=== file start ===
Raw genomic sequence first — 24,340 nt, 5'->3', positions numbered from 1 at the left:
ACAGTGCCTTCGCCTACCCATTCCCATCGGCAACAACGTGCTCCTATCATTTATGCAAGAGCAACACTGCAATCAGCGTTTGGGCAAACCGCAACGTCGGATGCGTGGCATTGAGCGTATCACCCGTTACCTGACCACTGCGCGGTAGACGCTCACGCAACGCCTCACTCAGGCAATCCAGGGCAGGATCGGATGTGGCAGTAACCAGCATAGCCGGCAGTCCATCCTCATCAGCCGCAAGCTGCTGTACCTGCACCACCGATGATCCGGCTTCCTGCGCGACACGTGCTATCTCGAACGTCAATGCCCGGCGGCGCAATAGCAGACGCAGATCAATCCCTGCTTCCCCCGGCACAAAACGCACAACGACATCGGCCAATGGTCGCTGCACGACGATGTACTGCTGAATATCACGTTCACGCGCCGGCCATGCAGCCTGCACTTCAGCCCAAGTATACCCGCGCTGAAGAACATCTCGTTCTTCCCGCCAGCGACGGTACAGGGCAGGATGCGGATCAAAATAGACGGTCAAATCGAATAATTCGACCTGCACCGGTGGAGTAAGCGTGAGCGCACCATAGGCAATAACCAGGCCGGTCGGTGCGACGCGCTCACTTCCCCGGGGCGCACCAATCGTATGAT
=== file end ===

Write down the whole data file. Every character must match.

Raw genomic sequence first — 24,340 nt, 5'->3', positions numbered from 1 at the left:
ACAGTGCCTTCGCCTACCCATTCCCATCGGCAACAACGTGCTCCTATCATTTATGCAAGAGCAACACTGCAATCAGCGTTTGGGCAAACCGCAACGTCGGATGCGTGGCATTGAGCGTATCACCCGTTACCTGACCACTGCGCGGTAGACGCTCACGCAACGCCTCACTCAGGCAATCCAGGGCAGGATCGGATGTGGCAGTAACCAGCATAGCCGGCAGTCCATCCTCATCAGCCGCAAGCTGCTGTACCTGCACCACCGATGATCCGGCTTCCTGCGCGACACGTGCTATCTCGAACGTCAATGCCCGGCGGCGCAATAGCAGACGCAGATCAATCCCTGCTTCCCCCGGCACAAAACGCACAACGACATCGGCCAATGGTCGCTGCACGACGATGTACTGCTGAATATCACGTTCACGCGCCGGCCATGCAGCCTGCACTTCAGCCCAAGTATACCCGCGCTGAAGAACATCTCGTTCTTCCCGCCAGCGACGGTACAGGGCAGGATGCGGATCAAAATAGACGGTCAAATCGAATAATTCGACCTGCACCGGTGGAGTAAGCGTGAGCGCACCATAGGCAATAACCAGGCCGGTCGGTGCGACGCGCTCACTTCCCCGGGGCGCACCAATCGTATGAT